We ended up in Warwick, the university of the Russell Group. congratulation! You made friends, got to class on time and got good grades the first time. Why can’t I shake off the feeling that time is short?
Sound familiar? If so, you may be experiencing “impostor syndrome” along with 70% of men and women. , school children, etc., can experience feelings of “spoofing”. First identified by her two American psychologists 40 years ago, “impostor syndrome” describes the false, devastating belief that one’s achievements are the product of luck or deception rather than skill. A term used for
Due to the amount of pressure and testing college students face, the need to be self-critical and introspective, and the constant need to show the best of themselves to their peers, teachers, and future employers, many students You experience impostor syndrome. It’s not uncommon to have an entry error that allows you to “skip the net” and feel that your success so far has been nothing more than a fluke. As a result, some students make a stronger effort to meet the expectations that people around them assume they have of them. Some students may even consider dropping out of college.
Helpful Tips for Managing Imposter Syndrome
If you struggle with these feelings and thoughts, the following can help.
write down your achievements
It’s easy to see other people’s achievements. It’s all around us on TV, Instagram, TikTok, YouTube, and more. Make a list of your achievements. No achievement is too small. write them all down. Write with pride! Maintain and update the list. Look at the list whenever you have doubts. This helps you visualize, train and remind your mind that your negative thoughts do not define you.
don’t be afraid to make mistakes
If you make a mistake or don’t know the answer, you may worry that others will prove you’re an impersonator. If you were a “real” student, you would know the “right” thing to say or do? Wrong! We all get things wrong sometimes. nobody knows everything. Sometimes the only way to express your opinion is to risk making a mistake. Your ideas may be received differently than you might expect.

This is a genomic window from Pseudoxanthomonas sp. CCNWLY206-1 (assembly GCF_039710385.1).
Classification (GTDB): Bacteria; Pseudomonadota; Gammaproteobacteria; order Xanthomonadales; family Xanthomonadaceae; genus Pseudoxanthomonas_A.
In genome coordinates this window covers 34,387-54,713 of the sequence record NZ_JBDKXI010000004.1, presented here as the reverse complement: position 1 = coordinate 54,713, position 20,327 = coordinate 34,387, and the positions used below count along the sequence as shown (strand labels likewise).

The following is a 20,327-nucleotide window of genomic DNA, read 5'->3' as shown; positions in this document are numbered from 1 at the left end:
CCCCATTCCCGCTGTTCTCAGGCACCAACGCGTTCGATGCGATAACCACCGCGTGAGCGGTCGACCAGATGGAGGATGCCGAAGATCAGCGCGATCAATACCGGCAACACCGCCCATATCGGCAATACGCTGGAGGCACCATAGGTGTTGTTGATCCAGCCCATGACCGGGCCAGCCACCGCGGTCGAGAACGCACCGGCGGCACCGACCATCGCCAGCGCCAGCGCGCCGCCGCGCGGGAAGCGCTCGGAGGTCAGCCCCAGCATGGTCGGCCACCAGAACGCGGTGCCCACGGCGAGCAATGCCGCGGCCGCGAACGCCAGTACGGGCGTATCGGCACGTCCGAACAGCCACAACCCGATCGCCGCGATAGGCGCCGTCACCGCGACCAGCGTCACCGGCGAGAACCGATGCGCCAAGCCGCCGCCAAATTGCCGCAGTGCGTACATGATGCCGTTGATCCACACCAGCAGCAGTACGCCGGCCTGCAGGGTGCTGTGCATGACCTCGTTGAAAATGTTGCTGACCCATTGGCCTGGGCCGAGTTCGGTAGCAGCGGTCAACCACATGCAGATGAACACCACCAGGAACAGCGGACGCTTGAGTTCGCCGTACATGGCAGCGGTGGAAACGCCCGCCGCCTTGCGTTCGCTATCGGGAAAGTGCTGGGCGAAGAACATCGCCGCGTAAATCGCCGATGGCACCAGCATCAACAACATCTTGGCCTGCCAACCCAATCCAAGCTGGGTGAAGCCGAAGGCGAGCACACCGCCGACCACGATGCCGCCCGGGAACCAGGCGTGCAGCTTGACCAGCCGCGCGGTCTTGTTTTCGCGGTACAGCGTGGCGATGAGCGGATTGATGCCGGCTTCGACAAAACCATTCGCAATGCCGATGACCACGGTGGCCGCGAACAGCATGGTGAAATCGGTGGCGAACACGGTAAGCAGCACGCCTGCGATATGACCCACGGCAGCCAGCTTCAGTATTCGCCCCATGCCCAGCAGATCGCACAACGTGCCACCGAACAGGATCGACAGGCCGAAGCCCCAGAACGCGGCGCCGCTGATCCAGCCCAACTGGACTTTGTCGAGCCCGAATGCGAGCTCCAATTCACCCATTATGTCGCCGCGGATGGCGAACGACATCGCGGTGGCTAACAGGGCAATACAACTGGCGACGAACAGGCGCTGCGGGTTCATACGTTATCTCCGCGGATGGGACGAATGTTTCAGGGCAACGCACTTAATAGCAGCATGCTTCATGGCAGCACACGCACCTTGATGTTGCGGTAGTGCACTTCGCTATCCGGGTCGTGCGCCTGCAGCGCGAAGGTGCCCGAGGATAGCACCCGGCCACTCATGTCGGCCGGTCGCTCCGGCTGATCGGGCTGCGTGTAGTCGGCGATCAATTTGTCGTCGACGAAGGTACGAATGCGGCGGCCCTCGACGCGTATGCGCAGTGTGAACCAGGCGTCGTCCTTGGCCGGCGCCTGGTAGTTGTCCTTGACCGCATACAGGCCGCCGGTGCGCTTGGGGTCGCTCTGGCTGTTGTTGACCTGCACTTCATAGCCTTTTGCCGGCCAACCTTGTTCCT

Having negative thoughts about yourself can prevent you from taking advantage of the opportunities college offers. Being part of a “group” helps you feel a sense of belonging. Doing things you love with people who enjoy the same things gives you the freedom to be yourself, relax, and stop overthinking things. It builds your confidence. Think of your confidence like a muscle in your mind. Strengthen your mind muscles by enjoying your confidence, sharing that confidence within your group, and spreading that confidence to new places/different people.
Seek feedback from people you trust
The fear of being “known” will push you away from others. This risks reinforcing the feeling that you don’t belong. Remember that the way you see yourself may not always reflect the way others see you. Try sharing your concerns with someone you trust . You might find that they had similar feelings, and it might give you a new perspective.
Recognizing What Imposter Syndrome Is
To overcome imposter syndrome, we must first recognize it and admit that we feel it.
The next time you feel a creeping self-doubt:
i) write down your worries
for example I can’t ask that question – everyone will think I’m stupid.
ii) why do you feel that way
for example They are so smart that everyone else will know the answer
iii) Then write down the causes and consequences of that particular concern
for example But if I don’t ask that question, I can’t stop wondering about the answers.Maybe some others are wondering too?
iv) And finally, flip it over to a positive perspective!
for example If I ask this question I will stop worrying about it and I have the answer! I think we are all here to learn from each other, right?
Remember: Ultimately, imposter syndrome is a fear. If you have it, recognize it.Once you recognize it, take action, no matter how small or large, that will lead you to more confident actions. Warwick Wellbeing Site
Writer Sam Brown is a Senior Career Consultant at the University of Warwick.